The waves at Teahupoo are measured more by thickness than height, a sign of the cyclonic energy building within. They are some of the heaviest waves on the planet.
They approach the small Tahitian community at up to 60 mph, depending on the severity of storms hundreds or thousands of miles away. The same storms propel swells to Southern California, where a mostly sandy, gradual shoreline typically grooms and slows them considerably before they break.
But at Teahupoo, the waves build suddenly and massively. About 400 yards from shore, a large coral reef rises to about six feet beneath the surface at low tide, and 100 yards beyond the reef, the ocean depth drops precipitously to nearly 2,000 feet.
A wave responds dramatically to such abrupt changes in depth; its energy is shoved suddenly into a much shorter water column.
On a sunny morning last August, the waves became heavy even by Teahupoo's standards. One wave in particular stood out, bringing with it what seemed the weight of the ocean itself.
As it pushed against the reef, its face rose to about 25 feet. It formed a heroic arch, drawing water from the reef with such force that the coral seemed to be tearing free of its roots. Water loaded at the top as a "lip" more than 10 feet thick.
Still moving, top-heavy beyond belief, an unfathomable amount of seawater began to collapse violently.
Seawater weighs 64 pounds per cubic foot. There would be serious consequences for anyone caught in the middle. This was more than Mother Nature's version of a ton of bricks; it was the Queen Mary falling out of the sky.
Three months earlier, a similar crusher came out of the blue. A surfer was caught inside and paddled furiously to make it up the face, but he got thrown over the falls and slammed onto the reef. He suffered puncture wounds to his skull, a broken neck and spine, and a gash from the cleft of his chin to his sternum. He died three days later.
But on Aug. 17, when all the waves were that big and with virtually everyone scared out of the water, one surfer still wanted to be in the middle, having spent most of his life preparing for such an opportunity.
The massive wave would break perfectly and resoundingly to its left, like the others, but it would be much faster and form a barrel much more hollow.
The experience of a lifetime awaited. The challenge was to get into the wave fast enough to negotiate the near-sheer drop, perhaps make a split-second entrance into the barrel, and stay on the only course that would afford a safe exit. There would be no room for error.
He launched onto the back of the wave with the help of a partner aboard a jet-powered ski. He let go of the rope at about 30 mph, zipped down the face, ducked under the lip and fought for what seemed an eternity to hold his line, against an upward pull threatening to yank him out of this world.
New Frontiers in Surfing
The surfer risking his life was Laird Hamilton, one of the lords of the new and extreme sport of tow surfing.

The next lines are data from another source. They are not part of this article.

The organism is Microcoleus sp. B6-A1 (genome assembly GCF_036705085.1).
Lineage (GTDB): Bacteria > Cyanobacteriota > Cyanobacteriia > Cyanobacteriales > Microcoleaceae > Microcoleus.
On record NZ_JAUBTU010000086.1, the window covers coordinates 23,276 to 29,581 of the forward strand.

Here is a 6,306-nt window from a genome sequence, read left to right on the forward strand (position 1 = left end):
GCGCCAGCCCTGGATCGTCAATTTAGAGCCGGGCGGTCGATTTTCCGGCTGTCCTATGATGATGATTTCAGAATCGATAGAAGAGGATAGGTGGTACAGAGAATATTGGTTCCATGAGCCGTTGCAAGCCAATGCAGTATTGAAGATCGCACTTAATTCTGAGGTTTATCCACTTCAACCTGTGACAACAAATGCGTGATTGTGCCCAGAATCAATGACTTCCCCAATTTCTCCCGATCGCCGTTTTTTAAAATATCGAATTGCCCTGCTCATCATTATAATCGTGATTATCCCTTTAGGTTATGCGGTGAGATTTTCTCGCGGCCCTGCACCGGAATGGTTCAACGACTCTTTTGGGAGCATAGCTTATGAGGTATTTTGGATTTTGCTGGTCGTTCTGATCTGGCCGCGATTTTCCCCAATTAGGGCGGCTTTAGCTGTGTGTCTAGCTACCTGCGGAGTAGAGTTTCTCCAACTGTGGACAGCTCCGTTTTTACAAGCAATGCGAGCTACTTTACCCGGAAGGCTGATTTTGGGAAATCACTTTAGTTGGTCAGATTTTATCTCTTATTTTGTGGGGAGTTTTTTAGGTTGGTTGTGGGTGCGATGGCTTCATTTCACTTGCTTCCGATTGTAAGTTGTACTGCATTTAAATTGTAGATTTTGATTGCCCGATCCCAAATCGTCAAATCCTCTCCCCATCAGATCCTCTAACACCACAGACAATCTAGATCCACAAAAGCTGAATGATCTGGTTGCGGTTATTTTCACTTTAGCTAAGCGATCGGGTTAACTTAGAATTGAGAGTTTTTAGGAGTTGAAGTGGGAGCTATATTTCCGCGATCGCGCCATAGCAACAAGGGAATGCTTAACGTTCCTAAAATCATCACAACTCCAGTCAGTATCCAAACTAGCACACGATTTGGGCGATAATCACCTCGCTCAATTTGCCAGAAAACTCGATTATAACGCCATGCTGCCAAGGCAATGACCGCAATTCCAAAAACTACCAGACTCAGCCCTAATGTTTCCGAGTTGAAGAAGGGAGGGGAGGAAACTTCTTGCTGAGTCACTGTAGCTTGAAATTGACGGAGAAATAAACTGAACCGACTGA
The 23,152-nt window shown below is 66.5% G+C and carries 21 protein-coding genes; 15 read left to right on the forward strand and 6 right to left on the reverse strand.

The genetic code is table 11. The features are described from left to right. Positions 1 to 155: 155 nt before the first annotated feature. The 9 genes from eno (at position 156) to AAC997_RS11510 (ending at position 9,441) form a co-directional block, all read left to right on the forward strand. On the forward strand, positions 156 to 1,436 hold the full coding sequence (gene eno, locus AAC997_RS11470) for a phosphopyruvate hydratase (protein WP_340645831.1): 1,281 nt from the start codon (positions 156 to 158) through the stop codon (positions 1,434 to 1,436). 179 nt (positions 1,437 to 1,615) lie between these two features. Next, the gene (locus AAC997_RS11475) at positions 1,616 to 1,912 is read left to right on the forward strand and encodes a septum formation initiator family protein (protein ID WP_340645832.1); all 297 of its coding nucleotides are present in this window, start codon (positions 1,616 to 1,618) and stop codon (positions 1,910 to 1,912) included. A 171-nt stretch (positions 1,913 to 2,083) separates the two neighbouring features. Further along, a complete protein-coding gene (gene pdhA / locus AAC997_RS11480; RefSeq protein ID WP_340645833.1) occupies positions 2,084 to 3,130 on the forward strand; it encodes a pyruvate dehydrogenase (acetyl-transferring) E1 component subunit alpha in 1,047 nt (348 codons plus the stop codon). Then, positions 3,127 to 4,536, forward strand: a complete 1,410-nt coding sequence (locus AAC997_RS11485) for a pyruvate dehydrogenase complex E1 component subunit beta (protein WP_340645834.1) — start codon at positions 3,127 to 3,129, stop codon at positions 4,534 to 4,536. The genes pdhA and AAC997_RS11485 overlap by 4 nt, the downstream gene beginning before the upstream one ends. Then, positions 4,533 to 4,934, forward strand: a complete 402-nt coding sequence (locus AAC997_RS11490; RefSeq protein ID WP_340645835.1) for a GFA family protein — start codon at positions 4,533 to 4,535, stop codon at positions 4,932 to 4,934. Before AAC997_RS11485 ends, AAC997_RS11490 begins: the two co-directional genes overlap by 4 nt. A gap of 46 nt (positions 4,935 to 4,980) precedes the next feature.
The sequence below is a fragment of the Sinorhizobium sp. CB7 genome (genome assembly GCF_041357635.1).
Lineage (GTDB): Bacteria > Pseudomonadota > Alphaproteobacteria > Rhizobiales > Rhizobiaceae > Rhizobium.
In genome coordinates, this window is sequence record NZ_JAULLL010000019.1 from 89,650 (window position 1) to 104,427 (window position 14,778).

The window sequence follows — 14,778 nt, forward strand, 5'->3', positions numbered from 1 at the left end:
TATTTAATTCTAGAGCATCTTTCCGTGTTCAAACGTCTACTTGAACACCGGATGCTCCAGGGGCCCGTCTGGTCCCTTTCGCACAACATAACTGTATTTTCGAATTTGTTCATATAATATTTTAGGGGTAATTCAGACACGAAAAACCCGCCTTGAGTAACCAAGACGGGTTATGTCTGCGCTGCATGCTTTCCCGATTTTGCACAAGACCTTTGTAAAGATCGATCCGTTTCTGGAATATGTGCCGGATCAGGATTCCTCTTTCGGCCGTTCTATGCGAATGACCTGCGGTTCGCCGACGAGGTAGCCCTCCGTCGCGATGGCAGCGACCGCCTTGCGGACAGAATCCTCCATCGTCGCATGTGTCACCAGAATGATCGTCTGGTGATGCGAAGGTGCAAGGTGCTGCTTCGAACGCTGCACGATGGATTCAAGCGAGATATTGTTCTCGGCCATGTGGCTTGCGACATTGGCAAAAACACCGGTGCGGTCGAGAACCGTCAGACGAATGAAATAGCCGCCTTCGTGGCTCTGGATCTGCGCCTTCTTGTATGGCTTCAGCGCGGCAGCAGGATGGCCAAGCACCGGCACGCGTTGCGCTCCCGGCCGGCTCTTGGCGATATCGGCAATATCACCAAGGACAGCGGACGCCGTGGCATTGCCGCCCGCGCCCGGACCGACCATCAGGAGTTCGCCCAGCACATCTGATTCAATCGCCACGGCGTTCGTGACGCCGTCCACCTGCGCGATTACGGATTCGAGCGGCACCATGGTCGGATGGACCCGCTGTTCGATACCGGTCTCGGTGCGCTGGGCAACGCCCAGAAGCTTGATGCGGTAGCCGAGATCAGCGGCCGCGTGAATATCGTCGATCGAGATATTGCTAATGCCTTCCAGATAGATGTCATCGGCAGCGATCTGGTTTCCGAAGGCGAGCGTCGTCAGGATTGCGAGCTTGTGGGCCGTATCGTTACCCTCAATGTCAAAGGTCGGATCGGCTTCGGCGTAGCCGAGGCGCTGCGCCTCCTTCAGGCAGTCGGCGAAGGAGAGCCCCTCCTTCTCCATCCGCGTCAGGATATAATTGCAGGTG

With high-speed personal watercraft for transportation, tow surfing's elite few have eliminated the need to paddle and can handpick the waves they want to ride. The drivers either pull the surfers directly onto the rising swells or attack them head-on, carving 180-degree turns atop their cresting peaks and "whipping" them shoreward at 30 mph to 40 mph, enabling them to glide into position as the waves begin to break.
With customized boards fitted with foot straps, they're not only dropping into ocean rollers that had previously been deemed too big, too fast and too powerful to ride--they're carving them up, performing turns and cutbacks, and tucking into tubes hollow enough to drive a bus through.
Purists cringe at the sight of tow surfers, labeling them cheats, pointing to their lack of etiquette, and to the noise and pollution they bring.
But tow surfers counter that they've discovered a wild new frontier.
"Life's too short not to be creative and try new things," said Hamilton, 37, who has been riding water since birth. He was born in a bathysphere as part of an experiment to determine the effects of gravity on newborns.
His parents, both surfers, moved from San Francisco to Hawaii before Laird turned 1. When he was 2, his father, Bill Hamilton, taught him to surf on the front half of his board.
When he was 8, his father took him to Waimea Falls on Kauai to show him the famous place where men and much older boys leaped to prove their manhood. Hamilton stood at the edge and jumped 60 feet into the pool below, to the astonishment of his father, who brought the boy merely to watch.
It was then that Bill Hamilton knew he had a son who was "hell-bent on living life to the extreme."
Extreme certainly described the conditions off Teahupoo during the mid-August swell. Hamilton had wiped out twice, hitting the reef hard enough once to cause bloody imprints on his legs and badly bruising an ankle. He wasn't aware of it at the time, however--there was too much adrenaline ripping through his veins.